With exaggerated caution he opened up the screen in his eyes, his jury-rigged program set to go. Nelson paused, feeling a tightness between his shoulder blades. Taking a deep breath, a drop of sweat ran down his face. Plenty of people go online before a race, doing last minute check-ups; nothing weird about me doing it.

He activated the program he'd cooked up and his endocrine system peeled open, hormone bars and charts glowing in place. Raising his hands, Nelson's right index finger hovered over the epinephrine bar. Normal levels, bound to build up when he picked up speed, but not enough.

Does anyone watch for this sort of thing? Nelson closed his eyes again. It's my damn body, I'll do what I want. Don't raise it too much, just enough to put you on the same level.

He tapped the dial, raising it by an increment. Eyes shot open, heart pounding, a hammer of force hitting him so hard he almost started on the track right then, screams in his mind urging him forward away from the ancestral memory of predators. Quaking he tried to stay still, teeth clenched, power erupting all along his muscles and nerves. He dismissed the screen, holding himself back, trembling for the signal.

When it rang he burst out from the track, a cannonball in flesh. Men galloped to the side, blurs in Nelson's vision as he sprinted, trained legs pumping and dust flying, the air a solid wall that he broke past. Still the competition ran, muscles and lungs operating without flaw. Artificial bodies like machines, just as hard to beat.

Nelson ran fast, still seeing three ahead of him. Closing the gap to the end goal he threw the last of himself into the race, embracing the full strength of the inner force burning him forward. The world slowed as he picked up even more speed, dust exploding in slow motion beneath heavy footfalls that landed like meteors, feeling the glacier creep of cold sweat down his forehead. Three went down to two, Nelson catching up, straining his utmost, too driven to wish he'd used more.

Hands turned to fists he kept tearing through, ambition and panic all curdled inside him, amygdala kicked into overdrive. His mouth gulped hot air, searing the desert of his throat, and he wished he could laugh. The goal got bigger in his sights, the number two racer falling back, one more ahead of him.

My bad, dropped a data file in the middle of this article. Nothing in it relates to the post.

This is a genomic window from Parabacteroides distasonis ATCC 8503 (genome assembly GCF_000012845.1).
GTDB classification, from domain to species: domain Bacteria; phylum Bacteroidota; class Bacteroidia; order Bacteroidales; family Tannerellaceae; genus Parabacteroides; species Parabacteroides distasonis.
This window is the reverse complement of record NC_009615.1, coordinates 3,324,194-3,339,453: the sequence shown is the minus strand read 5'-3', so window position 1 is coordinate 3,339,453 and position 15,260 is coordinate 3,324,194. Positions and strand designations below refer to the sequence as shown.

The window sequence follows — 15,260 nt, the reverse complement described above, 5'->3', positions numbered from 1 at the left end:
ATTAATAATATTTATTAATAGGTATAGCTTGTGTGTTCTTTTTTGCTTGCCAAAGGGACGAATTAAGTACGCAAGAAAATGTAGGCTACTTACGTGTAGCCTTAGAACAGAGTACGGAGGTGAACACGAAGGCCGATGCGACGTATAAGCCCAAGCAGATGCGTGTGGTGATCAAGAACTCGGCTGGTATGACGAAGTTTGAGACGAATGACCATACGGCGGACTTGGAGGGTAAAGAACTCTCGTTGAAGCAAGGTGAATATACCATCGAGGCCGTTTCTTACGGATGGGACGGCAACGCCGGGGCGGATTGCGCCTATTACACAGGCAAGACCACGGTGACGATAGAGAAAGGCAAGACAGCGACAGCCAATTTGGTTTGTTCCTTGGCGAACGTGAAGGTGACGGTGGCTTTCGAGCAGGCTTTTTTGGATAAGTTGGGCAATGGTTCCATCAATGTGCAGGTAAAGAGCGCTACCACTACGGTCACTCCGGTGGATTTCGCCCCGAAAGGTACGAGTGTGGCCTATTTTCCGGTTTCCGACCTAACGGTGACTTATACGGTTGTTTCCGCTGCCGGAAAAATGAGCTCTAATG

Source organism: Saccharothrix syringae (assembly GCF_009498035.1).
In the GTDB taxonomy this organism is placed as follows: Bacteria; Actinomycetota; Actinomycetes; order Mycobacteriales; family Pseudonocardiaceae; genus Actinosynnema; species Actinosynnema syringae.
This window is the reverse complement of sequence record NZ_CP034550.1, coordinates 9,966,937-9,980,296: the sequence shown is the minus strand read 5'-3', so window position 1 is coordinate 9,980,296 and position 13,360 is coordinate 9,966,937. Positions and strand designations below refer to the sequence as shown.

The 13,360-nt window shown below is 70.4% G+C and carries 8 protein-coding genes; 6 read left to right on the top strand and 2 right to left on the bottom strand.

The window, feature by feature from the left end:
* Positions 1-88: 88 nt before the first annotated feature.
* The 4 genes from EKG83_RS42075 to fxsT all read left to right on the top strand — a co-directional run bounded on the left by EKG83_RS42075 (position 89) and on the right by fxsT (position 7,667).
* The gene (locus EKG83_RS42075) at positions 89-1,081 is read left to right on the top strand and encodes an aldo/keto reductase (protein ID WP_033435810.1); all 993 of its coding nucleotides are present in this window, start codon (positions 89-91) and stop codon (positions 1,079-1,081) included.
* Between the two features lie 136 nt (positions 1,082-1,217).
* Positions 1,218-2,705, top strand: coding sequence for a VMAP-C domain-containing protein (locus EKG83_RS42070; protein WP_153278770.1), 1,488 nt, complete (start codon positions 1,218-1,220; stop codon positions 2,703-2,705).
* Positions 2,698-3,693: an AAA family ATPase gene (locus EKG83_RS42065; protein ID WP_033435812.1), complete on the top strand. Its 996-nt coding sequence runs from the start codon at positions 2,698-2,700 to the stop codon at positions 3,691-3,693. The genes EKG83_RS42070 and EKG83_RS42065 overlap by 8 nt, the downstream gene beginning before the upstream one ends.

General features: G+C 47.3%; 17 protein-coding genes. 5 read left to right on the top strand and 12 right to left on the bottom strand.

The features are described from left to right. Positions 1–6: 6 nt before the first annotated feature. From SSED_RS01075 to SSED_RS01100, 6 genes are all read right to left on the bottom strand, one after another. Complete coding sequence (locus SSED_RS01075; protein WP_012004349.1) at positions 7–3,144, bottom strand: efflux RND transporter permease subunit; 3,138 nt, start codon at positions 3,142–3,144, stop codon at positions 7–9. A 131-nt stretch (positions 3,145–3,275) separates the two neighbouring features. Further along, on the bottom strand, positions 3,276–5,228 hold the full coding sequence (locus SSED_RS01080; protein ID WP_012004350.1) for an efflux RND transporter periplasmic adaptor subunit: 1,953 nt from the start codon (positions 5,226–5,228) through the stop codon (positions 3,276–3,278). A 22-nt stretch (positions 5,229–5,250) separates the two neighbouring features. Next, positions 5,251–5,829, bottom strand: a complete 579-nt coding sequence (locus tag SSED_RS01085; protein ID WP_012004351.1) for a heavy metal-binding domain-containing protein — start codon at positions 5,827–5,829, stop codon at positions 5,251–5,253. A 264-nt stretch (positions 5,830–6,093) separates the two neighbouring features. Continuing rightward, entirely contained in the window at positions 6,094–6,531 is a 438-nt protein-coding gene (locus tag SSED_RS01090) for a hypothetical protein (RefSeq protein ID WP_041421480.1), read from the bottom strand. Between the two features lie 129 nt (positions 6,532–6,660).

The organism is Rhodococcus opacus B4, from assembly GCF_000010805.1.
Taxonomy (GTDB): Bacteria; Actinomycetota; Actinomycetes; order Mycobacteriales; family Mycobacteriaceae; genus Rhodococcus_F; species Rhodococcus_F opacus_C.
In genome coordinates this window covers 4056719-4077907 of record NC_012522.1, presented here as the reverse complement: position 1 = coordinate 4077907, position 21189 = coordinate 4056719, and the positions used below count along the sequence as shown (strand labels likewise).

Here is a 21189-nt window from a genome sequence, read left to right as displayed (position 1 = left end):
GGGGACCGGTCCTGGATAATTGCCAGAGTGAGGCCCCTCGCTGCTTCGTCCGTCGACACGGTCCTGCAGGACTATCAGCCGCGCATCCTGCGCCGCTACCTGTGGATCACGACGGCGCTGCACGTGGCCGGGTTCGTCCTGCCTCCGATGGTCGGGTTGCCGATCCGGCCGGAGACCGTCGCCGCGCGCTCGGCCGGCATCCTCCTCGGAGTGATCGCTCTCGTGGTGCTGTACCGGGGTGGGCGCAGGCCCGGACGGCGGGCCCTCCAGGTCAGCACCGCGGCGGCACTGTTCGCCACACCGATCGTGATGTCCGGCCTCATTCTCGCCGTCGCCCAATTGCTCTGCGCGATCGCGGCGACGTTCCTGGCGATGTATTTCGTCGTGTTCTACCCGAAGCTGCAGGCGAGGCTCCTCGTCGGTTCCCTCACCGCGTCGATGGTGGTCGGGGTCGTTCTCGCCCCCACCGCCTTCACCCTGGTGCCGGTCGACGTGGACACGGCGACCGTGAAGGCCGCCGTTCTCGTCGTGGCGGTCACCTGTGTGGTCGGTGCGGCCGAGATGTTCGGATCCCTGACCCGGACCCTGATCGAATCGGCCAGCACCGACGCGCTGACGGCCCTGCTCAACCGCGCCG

No, no, no, rip you apart!

Putting all his strength into the last few meters the first-place sprinter centimeters ahead, Nelson shattered all barriers.

He became fire, almost felt the sound of air bursting around him as he threw every last ounce of himself into the race, the one body just a bit ahead of him. All the training, all the years of sprinting with his broken-down, secondhand, obsolete body, served him well.

He became a creature of reaction, a primeval hunter on endless plains, a million details rushing into his mind all at once, perfectly sorted without conscious effort.

Longer strides, more strength in each step, the sprinter slid behind, a century passing for every sliver of space he fell, the goal just inches away.

One more lunge, one more!

His heart churned, fuel exploding, glands pumping. The last sprinter disappeared but Nelson no longer noticed, seeing only the goal blinking in the track.

And then he crashed through, lights in his visions blinking, "First Place!" popping up in front of his eyes. Screaming he ran through, not able to stop, running for its own sake, raising his arms in victory. The feedback of cheers from watchers around the world played in his ears and he joined with them.

Summoning up the program even as he ran he cut the epinephrine, his heart slowing, muscles cooling into soreness. Nelson slowed and then doubled over, taking in deep breaths as he leaned on his knees.

I did it!


"Great job!"


"Thanks," Nelson wheezed, receptors in his mouth carrying his simple reply around the world. He'd sailed some ways past the end goal. Looking back, he saw the water bottle he'd placed there before the race. Walking over, every step a euphoric pain, he picked it up and took a swig, the fluid cooling the flames inside.

"We're pleased to announce UC Irvine's Nelson McNulty as the winner of the '47 Southern California Intercollegiate 400 Meter Sprint. Nelson, any words?" asked the announcer.

"Great sprint guys, hell of a race."

All your genetic fixes are no match for the good old human body, matched with good old-fashioned human ingenuity. My ingenuity, he told himself.

Taking another drink, he began the long walk back to his car as the announcer talked and the crowds cheered.


2013 Zac Miller

Bio: Zac Miller is a lifelong science fiction fan. His last Aphelion appearance was "Age of Reception" in July 2012.

E-mail: Zac Miller